The Hubble Space Telescope celebrates its 30th birthday in orbit around Earth this month! It’s hard to believe how much this telescope has changed the face of astronomy in just three decades. It had a rough start — an 8-foot mirror just slightly out of focus in the most famous case of spherical aberration of all time. But subsequent repairs and upgrades by space shuttle astronauts made Hubble a symbol of the ingenuity of human spaceflight and one of the most important scientific instruments ever created. Beginning as a twinkle in the eye of the late Nancy Grace Roman, the Hubble Space Telescope’s work over the past thirty years changed the way we view the universe, and more is yet to come!
We’ve all seen the amazing images created by Hubble and its team of scientists, but have you seen Hubble yourself? You actually can! Hubble’s orbit – around 330 miles overhead — is close enough to Earth that you can see it at night. The best times are within an hour after sunset or before sunrise, when its solar panels are angled best to reflect the light of the Sun back down to Earth. You can’t see the structure of the telescope, but you can identify it as a bright star-like point, moving silently across the night sky. It’s not as bright as the Space Station, which is much larger and whose orbit is closer to Earth (about 220 miles), but it’s still very noticeable as a single steady dot of light, speeding across the sky. Hubble’s orbit brings it directly overhead for observers located near tropical latitudes; observers further north and south can see it closer to the horizon. You can find sighting opportunities using satellite tracking apps for your smartphone or tablet, and dedicated satellite tracking websites. These resources can also help you identify other satellites that you may see passing overhead during your stargazing sessions.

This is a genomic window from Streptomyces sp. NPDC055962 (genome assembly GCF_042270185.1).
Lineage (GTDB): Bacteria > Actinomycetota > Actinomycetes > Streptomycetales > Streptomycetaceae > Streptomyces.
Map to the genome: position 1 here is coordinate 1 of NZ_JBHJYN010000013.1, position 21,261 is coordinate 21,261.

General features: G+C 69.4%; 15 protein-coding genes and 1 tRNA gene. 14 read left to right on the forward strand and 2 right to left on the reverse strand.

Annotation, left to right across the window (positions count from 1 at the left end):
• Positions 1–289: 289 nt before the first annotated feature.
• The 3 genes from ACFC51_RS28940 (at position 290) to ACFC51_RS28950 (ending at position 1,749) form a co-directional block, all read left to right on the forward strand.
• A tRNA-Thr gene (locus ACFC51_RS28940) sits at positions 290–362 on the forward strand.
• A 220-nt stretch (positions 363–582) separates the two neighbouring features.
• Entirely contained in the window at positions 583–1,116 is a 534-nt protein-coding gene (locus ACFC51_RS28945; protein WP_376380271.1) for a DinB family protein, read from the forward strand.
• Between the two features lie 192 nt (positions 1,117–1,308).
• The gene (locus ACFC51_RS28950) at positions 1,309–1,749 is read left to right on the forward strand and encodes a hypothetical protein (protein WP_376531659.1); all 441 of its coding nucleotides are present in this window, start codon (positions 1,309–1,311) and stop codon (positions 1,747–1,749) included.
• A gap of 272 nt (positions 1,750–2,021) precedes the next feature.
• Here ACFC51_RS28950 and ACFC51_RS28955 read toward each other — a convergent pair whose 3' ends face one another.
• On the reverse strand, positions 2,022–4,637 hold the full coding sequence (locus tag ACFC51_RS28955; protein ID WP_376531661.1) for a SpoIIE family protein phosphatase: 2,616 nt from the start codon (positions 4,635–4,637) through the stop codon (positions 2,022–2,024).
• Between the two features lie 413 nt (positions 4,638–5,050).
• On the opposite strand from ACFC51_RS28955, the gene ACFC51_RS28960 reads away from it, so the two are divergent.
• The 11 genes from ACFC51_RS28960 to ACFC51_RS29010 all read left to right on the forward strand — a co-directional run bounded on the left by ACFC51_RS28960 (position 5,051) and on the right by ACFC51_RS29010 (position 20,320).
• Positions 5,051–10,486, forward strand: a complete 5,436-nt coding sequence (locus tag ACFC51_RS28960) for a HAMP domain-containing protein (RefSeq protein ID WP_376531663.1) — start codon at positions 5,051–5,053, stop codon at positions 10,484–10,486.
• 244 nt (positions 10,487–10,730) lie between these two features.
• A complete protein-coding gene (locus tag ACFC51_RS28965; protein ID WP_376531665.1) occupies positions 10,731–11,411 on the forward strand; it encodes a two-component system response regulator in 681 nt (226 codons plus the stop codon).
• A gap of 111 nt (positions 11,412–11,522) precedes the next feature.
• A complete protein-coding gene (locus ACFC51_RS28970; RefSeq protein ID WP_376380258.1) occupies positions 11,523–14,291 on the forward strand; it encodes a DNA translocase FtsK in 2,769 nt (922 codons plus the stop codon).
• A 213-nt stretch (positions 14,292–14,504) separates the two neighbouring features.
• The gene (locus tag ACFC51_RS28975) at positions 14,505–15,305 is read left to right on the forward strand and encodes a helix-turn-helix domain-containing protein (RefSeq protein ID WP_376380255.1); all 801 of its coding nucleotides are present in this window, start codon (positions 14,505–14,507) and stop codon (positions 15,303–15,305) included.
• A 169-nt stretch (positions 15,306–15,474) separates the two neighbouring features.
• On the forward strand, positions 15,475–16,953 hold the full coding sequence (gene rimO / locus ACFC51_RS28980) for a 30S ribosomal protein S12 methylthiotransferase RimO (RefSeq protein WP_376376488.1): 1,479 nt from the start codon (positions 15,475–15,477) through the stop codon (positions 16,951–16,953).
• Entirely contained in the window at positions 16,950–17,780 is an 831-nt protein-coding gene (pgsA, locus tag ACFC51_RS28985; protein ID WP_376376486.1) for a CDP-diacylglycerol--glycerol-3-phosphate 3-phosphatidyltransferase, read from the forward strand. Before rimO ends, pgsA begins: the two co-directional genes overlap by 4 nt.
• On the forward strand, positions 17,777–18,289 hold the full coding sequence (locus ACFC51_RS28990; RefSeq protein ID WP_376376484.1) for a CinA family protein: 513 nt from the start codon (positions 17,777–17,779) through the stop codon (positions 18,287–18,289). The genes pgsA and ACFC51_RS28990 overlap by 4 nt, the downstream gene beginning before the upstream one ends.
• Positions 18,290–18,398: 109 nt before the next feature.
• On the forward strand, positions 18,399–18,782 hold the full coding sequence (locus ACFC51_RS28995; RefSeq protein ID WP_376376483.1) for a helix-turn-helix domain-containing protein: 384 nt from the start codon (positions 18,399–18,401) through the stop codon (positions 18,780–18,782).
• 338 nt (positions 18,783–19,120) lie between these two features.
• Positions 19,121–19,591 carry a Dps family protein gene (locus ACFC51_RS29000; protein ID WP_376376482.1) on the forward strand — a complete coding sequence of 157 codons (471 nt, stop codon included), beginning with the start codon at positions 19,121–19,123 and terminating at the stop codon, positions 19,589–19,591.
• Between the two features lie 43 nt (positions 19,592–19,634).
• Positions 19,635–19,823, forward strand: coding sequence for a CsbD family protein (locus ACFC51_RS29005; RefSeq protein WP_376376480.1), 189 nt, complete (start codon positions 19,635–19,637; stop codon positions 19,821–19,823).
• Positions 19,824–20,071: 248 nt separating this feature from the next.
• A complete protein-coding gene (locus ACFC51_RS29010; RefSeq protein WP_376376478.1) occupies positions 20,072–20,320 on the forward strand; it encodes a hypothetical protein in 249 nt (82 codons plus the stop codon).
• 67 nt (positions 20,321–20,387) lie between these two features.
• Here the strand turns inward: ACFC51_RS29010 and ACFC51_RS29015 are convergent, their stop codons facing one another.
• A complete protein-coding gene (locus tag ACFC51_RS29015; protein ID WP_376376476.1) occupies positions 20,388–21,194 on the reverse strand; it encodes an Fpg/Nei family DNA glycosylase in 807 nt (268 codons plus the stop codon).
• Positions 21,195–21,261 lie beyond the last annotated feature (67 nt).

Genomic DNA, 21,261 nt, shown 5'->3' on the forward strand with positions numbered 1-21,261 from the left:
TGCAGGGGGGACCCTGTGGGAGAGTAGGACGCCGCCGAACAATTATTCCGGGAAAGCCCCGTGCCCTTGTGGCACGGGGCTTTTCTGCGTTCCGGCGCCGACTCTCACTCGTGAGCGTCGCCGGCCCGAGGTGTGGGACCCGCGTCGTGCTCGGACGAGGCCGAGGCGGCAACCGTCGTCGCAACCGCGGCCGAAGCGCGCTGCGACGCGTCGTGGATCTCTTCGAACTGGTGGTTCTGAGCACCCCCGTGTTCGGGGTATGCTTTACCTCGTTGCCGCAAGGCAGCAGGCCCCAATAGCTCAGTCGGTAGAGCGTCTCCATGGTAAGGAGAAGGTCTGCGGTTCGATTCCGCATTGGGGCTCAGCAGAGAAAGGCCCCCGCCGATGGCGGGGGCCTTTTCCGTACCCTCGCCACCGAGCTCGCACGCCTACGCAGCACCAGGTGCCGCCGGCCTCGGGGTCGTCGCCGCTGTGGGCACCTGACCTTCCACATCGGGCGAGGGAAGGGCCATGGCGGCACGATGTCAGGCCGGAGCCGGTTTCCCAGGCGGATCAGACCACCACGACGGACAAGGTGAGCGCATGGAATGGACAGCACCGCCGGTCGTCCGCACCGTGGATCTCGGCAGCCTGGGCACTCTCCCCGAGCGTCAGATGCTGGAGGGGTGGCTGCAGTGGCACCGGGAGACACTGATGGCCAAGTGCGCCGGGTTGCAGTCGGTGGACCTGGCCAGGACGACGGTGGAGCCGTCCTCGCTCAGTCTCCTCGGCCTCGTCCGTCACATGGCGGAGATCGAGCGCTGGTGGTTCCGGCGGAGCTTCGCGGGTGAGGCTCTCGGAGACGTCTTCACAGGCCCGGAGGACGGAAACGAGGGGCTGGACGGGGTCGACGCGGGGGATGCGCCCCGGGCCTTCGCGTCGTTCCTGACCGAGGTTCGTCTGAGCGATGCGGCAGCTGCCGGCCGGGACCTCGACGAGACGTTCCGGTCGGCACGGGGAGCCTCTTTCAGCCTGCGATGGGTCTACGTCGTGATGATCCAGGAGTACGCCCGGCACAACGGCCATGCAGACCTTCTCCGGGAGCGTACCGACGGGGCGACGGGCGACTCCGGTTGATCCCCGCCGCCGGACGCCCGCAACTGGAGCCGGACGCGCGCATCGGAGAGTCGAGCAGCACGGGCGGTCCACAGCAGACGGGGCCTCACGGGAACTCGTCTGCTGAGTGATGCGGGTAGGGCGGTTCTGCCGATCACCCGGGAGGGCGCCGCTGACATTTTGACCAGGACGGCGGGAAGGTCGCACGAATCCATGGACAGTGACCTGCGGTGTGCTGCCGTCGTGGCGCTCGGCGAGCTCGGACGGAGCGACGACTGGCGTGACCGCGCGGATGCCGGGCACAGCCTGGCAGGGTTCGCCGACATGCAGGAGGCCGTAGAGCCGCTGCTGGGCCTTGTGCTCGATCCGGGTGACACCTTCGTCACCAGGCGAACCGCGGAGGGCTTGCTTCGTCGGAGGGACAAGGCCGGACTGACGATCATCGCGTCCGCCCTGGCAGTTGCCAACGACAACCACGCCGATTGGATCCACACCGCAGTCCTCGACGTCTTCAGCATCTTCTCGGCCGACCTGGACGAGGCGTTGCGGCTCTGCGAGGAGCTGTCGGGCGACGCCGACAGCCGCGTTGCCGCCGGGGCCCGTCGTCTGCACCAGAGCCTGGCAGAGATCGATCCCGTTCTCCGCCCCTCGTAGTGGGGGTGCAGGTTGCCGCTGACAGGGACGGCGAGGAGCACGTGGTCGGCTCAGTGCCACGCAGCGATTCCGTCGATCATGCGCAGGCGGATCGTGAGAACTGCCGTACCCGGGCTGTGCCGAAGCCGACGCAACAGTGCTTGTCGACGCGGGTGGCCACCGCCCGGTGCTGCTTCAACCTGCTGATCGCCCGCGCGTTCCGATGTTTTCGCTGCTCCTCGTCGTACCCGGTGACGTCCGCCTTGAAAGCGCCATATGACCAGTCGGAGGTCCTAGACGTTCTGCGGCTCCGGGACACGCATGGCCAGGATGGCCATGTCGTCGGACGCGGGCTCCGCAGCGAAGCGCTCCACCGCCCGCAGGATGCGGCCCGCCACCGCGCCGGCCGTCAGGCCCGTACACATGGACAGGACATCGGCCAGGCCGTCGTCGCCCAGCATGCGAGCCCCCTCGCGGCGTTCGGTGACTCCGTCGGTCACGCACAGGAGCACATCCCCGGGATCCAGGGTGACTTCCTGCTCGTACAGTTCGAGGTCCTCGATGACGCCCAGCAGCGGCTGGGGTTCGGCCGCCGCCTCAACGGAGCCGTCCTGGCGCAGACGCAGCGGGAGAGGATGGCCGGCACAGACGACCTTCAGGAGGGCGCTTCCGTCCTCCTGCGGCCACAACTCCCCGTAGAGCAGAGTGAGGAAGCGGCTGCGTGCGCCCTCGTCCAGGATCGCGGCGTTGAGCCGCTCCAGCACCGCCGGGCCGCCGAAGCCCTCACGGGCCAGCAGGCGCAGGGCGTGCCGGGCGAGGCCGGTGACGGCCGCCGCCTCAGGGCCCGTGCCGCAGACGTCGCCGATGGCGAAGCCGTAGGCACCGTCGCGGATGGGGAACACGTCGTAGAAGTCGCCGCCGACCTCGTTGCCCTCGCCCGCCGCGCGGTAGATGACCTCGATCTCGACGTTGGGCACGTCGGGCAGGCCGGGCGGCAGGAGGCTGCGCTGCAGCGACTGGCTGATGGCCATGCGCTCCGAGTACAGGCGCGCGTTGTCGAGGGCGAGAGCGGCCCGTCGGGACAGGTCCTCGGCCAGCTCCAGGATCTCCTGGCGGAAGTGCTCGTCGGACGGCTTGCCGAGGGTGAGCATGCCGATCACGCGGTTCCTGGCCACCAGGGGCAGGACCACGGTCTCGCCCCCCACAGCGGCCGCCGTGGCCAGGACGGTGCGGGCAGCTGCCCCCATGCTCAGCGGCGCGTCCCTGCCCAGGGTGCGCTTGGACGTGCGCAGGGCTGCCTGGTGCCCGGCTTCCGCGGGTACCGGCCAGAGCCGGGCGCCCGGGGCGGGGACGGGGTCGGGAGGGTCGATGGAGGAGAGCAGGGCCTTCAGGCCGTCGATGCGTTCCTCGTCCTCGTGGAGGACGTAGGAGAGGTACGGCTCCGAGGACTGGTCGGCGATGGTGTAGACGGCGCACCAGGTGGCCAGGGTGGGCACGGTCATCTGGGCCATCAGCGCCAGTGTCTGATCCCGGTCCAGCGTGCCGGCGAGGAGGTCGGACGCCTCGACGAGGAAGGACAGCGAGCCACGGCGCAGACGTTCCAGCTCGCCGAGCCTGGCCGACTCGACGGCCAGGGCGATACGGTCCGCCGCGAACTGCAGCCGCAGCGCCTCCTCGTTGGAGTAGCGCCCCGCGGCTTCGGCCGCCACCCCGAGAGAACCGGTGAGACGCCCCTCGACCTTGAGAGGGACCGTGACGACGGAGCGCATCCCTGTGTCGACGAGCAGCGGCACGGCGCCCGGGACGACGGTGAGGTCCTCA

NASA has a dedicated site for Hubble’s 30th’s anniversary at bit.ly/NASAHubble30. The Night Sky Network’s “Why Do We Put Telescopes in Space?” activity can help you and your audiences discover why we launch telescopes into orbit, high above the interference of Earth’s atmosphere, at bit.ly/TelescopesInSpace. Amateur astronomers may especially enjoy Hubble’s images of the beautiful objects found in both the Caldwell and Messier catalogs, at bit.ly/HubbleCaldwell and bit.ly/HubbleMessier. As we celebrate Hubble’s legacy, we look forward to the future, as there is another telescope ramping up that promises to further revolutionize our understanding of the early universe: the James Webb Space Telescope!
Discover more about the history and future of Hubble and space telescopes at nasa.gov.
Image Credit: NASA
Hubble’s “first light” image. Even with the not-yet-corrected imperfections in its mirror, its images were generally sharper compared to photos taken by ground-based telescopes at the time. Image Credit: NASA
This article is distributed by NASA Night Sky Network The Night Sky Network program supports astronomy clubs across the USA dedicated to astronomy outreach. Visit nightsky.jpl.nasa.gov to find local clubs, events, and more!